Friday, July 03, 2020

The delight of reading children's books

I used to work in schools, most of the time as a teacher-librarian. People used to comment about how lucky I was to be able to read all the time. Ha! It was rare to get any reading done beyond reviews, requests from teachers for particular titles, or documents outlining curricular changes (ugh). It was only when school finished at the end of June that I could once again dive into the pages of any book, simply for the pleasure of reading.

Only I found I wasn't able to start right in on what might be called 'adult' books. My regimen would always be to start off on a few Tintins. After that, I'd wean myself from pictures to words, but I'd still stay with what are called (foolishly perhaps) children's books.

Usually, these would be books I'd read before: The Secret Garden, the Narnia books, the lesser-known but wonderful Greene Knowe series by Lucy M. Boston.

The other day I ran across a list of favourite children's books as reported by various 'grown-up' authors. I was familiar with many, though not all of the titles -- but as you can imagine, I've started requesting some of them from my public library. Even though it's still closed, they've worked out a system so we can pick up requested titles when they come in, and for that I am grateful.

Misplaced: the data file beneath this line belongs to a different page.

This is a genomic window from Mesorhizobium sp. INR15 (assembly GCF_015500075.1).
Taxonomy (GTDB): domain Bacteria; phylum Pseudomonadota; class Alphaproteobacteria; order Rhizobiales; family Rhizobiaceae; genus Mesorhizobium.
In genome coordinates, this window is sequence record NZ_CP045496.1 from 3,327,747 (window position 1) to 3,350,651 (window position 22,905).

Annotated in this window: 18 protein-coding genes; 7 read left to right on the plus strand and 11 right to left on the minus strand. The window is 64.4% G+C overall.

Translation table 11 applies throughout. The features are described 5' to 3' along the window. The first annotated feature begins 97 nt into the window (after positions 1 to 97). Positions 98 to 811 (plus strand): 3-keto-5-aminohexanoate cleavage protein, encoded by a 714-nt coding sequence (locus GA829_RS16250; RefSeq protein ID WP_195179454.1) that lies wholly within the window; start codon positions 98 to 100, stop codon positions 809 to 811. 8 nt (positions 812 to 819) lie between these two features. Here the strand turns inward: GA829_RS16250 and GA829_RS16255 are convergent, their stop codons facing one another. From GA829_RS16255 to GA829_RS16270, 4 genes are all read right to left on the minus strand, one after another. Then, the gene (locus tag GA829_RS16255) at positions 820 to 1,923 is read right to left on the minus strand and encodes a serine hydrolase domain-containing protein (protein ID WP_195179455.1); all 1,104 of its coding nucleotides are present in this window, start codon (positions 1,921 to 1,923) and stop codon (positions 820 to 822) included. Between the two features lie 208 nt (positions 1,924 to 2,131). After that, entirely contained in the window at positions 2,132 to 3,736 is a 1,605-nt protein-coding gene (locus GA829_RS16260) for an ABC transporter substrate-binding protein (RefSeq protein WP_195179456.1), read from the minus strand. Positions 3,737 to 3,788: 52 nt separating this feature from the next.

So, where it's now July, I'm giving myself permission to go back to some of those kids' books, as I suspect they'll be very good at helping me get back to feeling some of that old summer magic.

Saturday, June 27, 2020

Magic in the forest

Even though Solstice has come and been, it hasn't been easy to convince myself that it's summer. It might be officially so, but the weather hasn't agreed. It's been cool temps, with the occasional light rain spitting just enough to dampen spirits.

Although I've put in some hours on a contract project, made a few jars of jam, and kept up with the usual domestic chores, with the weather so cool, I've mostly just wanted to curl up with a comforter, quietly turning pages, reading. And while I've managed plenty of that, yesterday brought a different kind of interlude.